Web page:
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Wednesday, 16 August 2017
Page: 5830


Senator McALLISTER (New South WalesDeputy Opposition Whip in the Senate) (15:25): The British futurist and writer Alan Moore said:

The main thing that I learned about conspiracy theory, is that conspiracy theorists believe in a conspiracy because that is more comforting. The truth of the world is that it is actually chaotic.

The truth of this government, of course, is that it is utterly chaotic. It may be comforting, in the delusional state that they've got themselves into, for their tactics team to believe that there is a conspiracy out there to undermine the government and destabilise the government, but, sadly, that doesn't align with reality. The reality is that their government has been destabilised by one very, very simple fact: the Deputy Prime Minister, until very recently it seems, was a New Zealand citizen. It's actually very embarrassing. I understand why their political leadership is desperately looking for an alternative narrative, a story other than, 'Whoops, we made a mistake,' because their backbench are deeply embarrassed by the performance of their frontbench at today's question time and more generally out there in the world.

I watched their backbench today. I watched them as Senator Brandis provided increasingly desperate answers to sensible questions from people on this side of the House. They weren't looking up, all agog, in admiration of their fearless leader here in the Senate. They were watching Senator Brandis and then they were looking down at their phones. They were looking at their phones because they could not believe what they were hearing. Senator Brandis was talking about conspiracy theories that are barely credible. They're not credible to anyone in the media, they're not credible to anyone who's watching this extraordinary performance, and they're certainly not credible to people on this side of the chamber.

I want to go to the kind of detachment from reality that is required to prosecute a conspiracy theory of this kind. Today, Senator Brandis was asked some fairly basic questions about things which have been said in the public domain—things that are written down; transcripts that you can look up on the internet. Even then, he was unable to accept the reality of what transpired yesterday. He was asked about whether he accepted the position that was set out by the New Zealand Minister of Internal Affairs, Peter Dunne, when he explained that the confirmation of Mr Joyce's New Zealand citizenship was, in fact, instigated by media inquiries. How did Senator Brandis answer this? He said, 'I don't accept that this is what he said.' I can read the tweet that was put out by the New Zealand Minister of Internal Affairs. He said:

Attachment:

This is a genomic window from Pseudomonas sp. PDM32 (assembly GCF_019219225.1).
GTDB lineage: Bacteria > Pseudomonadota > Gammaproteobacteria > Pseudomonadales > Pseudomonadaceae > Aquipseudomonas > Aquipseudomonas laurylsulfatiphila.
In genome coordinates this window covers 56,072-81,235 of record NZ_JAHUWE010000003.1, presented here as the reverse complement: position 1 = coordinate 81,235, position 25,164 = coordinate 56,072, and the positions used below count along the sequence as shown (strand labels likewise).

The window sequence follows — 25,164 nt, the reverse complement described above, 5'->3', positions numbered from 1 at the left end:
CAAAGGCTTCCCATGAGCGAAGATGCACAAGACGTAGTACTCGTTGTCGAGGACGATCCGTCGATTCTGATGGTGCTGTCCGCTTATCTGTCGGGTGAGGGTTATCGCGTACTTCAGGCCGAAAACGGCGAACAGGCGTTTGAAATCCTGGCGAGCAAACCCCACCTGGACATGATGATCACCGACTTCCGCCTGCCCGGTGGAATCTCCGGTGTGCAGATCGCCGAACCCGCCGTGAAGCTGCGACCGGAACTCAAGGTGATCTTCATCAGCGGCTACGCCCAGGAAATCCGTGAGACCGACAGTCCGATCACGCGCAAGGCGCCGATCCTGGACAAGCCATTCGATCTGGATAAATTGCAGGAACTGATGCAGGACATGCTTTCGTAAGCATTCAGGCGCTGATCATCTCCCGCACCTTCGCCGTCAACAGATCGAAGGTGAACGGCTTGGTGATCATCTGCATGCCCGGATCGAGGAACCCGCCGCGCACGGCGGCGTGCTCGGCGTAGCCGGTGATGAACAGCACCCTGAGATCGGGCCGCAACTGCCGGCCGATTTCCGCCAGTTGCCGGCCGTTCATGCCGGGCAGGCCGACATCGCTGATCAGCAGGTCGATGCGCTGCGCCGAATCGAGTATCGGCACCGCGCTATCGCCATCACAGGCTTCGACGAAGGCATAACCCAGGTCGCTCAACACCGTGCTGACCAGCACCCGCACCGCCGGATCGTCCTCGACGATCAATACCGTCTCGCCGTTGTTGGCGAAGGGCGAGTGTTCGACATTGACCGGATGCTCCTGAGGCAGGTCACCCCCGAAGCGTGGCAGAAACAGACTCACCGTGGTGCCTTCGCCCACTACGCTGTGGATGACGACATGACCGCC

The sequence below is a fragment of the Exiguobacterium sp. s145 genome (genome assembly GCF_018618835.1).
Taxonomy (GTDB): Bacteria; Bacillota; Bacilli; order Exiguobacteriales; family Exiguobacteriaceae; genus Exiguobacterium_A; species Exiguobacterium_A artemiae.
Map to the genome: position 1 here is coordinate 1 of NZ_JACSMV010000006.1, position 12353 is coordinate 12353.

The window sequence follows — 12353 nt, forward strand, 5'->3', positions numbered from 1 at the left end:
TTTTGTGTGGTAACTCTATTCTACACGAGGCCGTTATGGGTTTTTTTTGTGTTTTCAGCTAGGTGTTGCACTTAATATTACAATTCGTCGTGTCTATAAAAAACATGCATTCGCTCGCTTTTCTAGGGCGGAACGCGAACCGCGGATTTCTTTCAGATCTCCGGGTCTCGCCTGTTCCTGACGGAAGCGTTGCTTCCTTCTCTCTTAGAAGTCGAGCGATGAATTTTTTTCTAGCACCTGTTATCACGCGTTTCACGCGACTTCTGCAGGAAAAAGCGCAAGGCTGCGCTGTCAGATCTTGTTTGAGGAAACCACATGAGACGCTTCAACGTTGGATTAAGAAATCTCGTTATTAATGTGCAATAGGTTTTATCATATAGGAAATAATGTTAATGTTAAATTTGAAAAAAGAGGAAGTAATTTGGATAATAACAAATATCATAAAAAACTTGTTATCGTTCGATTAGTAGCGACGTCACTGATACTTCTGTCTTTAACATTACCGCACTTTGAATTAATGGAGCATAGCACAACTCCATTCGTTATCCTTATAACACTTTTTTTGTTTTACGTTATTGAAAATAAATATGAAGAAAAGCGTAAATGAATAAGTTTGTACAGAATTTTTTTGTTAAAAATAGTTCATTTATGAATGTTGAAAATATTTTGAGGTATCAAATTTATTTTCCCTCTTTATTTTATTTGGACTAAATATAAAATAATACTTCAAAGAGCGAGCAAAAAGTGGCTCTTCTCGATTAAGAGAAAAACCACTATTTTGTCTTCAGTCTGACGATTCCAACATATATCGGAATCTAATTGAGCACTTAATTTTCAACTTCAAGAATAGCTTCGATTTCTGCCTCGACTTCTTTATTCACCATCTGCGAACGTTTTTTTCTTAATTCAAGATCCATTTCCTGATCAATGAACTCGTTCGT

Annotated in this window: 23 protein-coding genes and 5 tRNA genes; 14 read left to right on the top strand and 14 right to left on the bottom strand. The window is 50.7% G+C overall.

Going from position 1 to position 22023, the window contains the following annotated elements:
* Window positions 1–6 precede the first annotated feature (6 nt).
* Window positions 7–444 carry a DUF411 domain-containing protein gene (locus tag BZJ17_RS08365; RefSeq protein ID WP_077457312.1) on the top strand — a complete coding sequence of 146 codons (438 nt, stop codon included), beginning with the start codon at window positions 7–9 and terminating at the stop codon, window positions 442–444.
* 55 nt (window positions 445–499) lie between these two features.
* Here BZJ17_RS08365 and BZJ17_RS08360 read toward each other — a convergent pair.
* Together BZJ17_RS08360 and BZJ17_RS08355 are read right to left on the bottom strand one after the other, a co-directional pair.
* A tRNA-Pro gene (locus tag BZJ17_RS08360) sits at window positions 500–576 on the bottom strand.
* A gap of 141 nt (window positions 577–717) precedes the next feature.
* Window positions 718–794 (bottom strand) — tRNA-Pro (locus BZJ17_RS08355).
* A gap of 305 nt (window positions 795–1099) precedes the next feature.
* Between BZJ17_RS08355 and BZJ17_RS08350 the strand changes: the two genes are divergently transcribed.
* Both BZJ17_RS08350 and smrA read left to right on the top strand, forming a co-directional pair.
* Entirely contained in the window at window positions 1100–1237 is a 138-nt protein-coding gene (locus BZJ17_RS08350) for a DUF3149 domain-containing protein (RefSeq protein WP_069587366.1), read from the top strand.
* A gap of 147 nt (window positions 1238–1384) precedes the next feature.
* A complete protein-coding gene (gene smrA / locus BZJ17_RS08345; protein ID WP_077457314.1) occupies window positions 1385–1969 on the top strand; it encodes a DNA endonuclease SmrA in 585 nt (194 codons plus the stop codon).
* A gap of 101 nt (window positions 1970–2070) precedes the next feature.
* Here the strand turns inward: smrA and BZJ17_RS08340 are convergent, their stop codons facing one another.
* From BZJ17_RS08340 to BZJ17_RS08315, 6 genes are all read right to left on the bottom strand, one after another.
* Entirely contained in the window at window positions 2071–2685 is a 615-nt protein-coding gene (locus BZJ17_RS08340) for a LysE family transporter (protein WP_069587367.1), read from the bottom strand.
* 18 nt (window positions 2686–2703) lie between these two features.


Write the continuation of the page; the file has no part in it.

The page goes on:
This is so much utter nonsense—while Hipkins' questions were inappropriate, they were not the instigator. Australian media inquiries were.

This is on the public record; this is still on Twitter. Yet what does Senator Brandis say? He says, 'I don't accept that this is what he said.' This is deranged, this is detached from reality and it is not a sustainable political argument to make in this place.

Given that Minister Bishop has said that she doesn't accept Mr Dunne's version of events, Senator Brandis was asked whether Minister Bishop has informed her counterpart that she considers that he's lied on this occasion. What did he say? 'That is not what she said.' Again, I can read from the transcript. I, like every other person in this place, can actually read. What happened was that the journalist said:

Minister, the New Zealand Minister, the relevant minister Dunne, has said today that it's utter nonsense to suggest that the Labour Party's question played any role and that it was actually media enquiries and not the Labour Party's question. What do you say to that?

What was her answer? It was:

I don't accept that.

She clearly repudiates the statement made by her counterpart in the New Zealand government, and yet, when asked about this, what does Minister Brandis say? 'That's not what she said.'

Well, I've got something to say to the government and those sitting behind government frontbenchers: you cannot wish away reality. That is not an option. For all that people might wish to believe that this is over, we are still living in a reality-based community, and on this side of the chamber we will continue to prosecute our arguments based on fact—based on what actually happened, not based on some version of events that you wish happened. You'd do well to return your thoughts to reality as well.

Question agreed to.